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These prints are 8.5 x 11" on cardstock. Use the code DARKHISTORY at checkout when you order 3 or more Dark History prints to get a 25% discount!

The First World War brought numerous empires of the Old World crashing to ruin, and none more catastrophically than that of Russia. The fall of the Romanov dynasty in the popular imagination is inextricably bound up with one man, perhaps moreso even than the Tsar who gave up power - Grigori Yefimovitch Rasputin (1869 - 1916).

Rasputin's early life is lost to history. Born to a peasant family in Siberia, at age 28 Rasputin experienced an religious awakening, and left on an extended pilgrimage. He traveled to monasteries around the Orthodox world, and developed a reputation as a starets (elder or holy man). Despite his famously disheveled, unbathed appearance, he gathered a small following and began holding prayer meetings in a makeshift chapel in his father's cellar. As early as 1904, rumors circled that Rasputin was engaging in sexual affairs with his female acolytes, but he continued to win the favor of commoners, clergy, and, by 1905, members of the aristocracy. In November of that year, he first met Tsar Nicholas II and his wife, Alexandra, in St. Petersburg.

Russia at the turn of the century was a nation still awash in medieval superstition; the imperial court was no exception. Rasputin secured the devotion of the Tsarina in particular when he appeared to 'heal' the young hemophiliac heir to the throne, Alexei, through prayer. The cessation of the Tsarevich's bleeding probably had more to do with Rasputin's admonition to not let the doctors see Alexei, for whose pain they often prescribed aspirin - an antiaggregant that would have worsened his bleeding fits. With every healing, Rasputin's hold over the imperial family grew, as did his following in St. Petersburg. Women in particular were drawn to the healer, and he to them - the security detail assigned to Rasputin by the Tsar reported almost daily visits to prostitutes, and frequent drunkenness. Word of the mystic's sinful lifestyle spread, and as his influence at court grew, so did the public's disdain for him.

After war broke out in 1914, Rasputin was responsible for advising Nicholas to dismiss his commander and take control of the Army himself - a disastrous decision, but one that allowed the true power in Russia to rest with Alexandra - and, by extension, Rasputin. Government ministers came and went according to Rasputin's whim, causing massive instability and a precipitous drop in the already-low popularity of the regime. It was during this time that his reputation as the "Mad Monk" took shape, with Rasputin accused of numerous baseless charges including being a German agent or having an affair with the Tsarina or her daughters - all of whom referred to him as "Our Friend." Despite these rumors, neither Alexandra nor her issue ever lost faith in Rasputin. When the deposed Tsar and his family were executed in 1918, all of the children were found to be wearing lockets containing Rasputin's picture.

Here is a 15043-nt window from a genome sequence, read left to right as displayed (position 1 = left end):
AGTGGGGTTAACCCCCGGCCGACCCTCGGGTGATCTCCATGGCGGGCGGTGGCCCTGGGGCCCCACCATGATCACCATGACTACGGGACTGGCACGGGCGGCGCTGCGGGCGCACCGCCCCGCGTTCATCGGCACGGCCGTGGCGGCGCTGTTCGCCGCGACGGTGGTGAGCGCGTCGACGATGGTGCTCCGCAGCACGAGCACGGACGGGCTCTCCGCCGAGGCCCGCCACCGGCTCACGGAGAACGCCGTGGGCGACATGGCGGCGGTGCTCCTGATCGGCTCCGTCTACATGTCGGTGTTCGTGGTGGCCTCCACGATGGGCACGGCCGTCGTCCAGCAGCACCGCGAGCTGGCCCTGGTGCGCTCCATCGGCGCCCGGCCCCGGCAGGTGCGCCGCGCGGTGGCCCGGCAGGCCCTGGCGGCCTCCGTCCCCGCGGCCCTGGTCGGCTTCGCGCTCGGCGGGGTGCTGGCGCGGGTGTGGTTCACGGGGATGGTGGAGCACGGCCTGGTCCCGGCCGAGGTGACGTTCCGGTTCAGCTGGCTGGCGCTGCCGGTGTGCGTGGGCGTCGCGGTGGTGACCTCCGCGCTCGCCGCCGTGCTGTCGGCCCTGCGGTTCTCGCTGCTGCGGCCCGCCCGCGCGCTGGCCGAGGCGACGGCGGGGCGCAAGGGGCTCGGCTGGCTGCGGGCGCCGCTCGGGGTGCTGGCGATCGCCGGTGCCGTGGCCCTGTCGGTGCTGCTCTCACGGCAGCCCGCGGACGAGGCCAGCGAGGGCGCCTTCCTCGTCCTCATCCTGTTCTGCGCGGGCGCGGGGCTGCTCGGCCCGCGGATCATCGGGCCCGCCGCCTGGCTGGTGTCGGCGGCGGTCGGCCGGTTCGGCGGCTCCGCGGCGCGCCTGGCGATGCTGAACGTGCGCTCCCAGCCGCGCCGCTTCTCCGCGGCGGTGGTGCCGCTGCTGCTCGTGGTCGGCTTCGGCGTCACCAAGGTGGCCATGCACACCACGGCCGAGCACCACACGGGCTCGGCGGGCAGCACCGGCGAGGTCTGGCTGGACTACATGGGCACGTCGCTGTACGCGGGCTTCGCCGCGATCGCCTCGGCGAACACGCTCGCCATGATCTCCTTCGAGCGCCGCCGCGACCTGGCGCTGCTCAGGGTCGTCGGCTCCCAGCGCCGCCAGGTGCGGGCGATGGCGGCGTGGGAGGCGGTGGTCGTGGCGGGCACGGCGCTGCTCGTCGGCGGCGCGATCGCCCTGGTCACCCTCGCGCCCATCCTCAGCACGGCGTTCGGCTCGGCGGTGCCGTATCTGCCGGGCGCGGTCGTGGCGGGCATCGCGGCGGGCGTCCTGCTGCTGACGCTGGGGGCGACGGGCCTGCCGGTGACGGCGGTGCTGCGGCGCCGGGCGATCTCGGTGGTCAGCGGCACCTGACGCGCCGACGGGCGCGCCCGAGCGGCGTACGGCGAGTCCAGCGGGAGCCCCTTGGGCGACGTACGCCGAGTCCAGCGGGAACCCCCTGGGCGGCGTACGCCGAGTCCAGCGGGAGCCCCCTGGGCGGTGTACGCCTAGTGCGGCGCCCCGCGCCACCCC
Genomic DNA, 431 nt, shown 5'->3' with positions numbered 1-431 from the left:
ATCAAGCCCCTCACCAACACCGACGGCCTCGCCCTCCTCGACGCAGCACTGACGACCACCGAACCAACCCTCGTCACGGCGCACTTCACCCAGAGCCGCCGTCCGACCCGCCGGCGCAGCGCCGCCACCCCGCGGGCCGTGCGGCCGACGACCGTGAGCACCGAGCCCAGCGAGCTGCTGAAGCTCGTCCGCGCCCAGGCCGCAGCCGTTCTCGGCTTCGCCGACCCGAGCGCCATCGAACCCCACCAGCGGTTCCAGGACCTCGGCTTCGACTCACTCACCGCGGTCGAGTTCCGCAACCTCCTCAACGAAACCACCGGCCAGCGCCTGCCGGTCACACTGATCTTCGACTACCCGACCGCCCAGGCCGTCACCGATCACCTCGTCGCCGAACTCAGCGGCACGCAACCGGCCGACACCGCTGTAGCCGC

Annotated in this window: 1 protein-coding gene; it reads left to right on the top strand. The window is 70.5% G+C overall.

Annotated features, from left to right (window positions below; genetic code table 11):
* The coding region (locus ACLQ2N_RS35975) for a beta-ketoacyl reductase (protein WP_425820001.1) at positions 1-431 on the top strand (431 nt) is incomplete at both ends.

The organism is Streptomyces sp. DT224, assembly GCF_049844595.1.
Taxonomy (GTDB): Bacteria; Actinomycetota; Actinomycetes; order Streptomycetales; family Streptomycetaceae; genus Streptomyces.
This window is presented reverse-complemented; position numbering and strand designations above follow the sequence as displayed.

The rest of the Russian aristocracy had a very different opinion of Rasputin. It was men from among their ranks who would be responsible for Rasputin's death, an event more distorted by legend than any other in his life. The popular version of the story, a grisly ordeal in which the murderers were unable to kill the Mad Monk despite numerous administrations of cyanide, gunshots, and beatings, is almost certainly a total fiction devised by the lead conspirator, Felix Yusupov. Yusupov, a prince himself, cited preservation of the dynasty as his motive, and thus would have benefitted greatly by the public perception that Rasputin was an unkillable monster in league with the devil. Rasputin's autopsy revealed no trace of poison, and no water in his lungs as an urban legend attests (the murderers disposed of his corpse in the frozen Malaya Nevka River, but failed to weigh it down).

Though most popular accounts of Rasputin's powers are mere fiction, at least one prophecy he made did come true: shortly before his death, Rasputin told the Tsar in a letter that, if one of Nicholas' relations caused his (Rasputin's) death, none of the Romanovs would survive more than two years. Less than two months after Rasputin's murder, the Tsar was forced to abdicate, and he and his family lived in captivity until their murder by the Bolsheviks in 1918. Most of the other Romanovs still in Russia were rounded up and executed around the same time; one notable exception was Yusupov, who escaped to France with his wife.

One hundred years later, Rasputin is a figure of fascination both in Russia and abroad, with numerous cultural depictions casting him as everything from a well-meaning but misguided fanatic to an outright monster with real supernatural powers. With his life and motivations forever shrouded in mystery and distorted by propoganda, the only certain picture we can assemble of Rasputin today is of a man who came from nowhere and, through what he believed was divine guidance, helped destroy the monarchy he had hoped to rescue.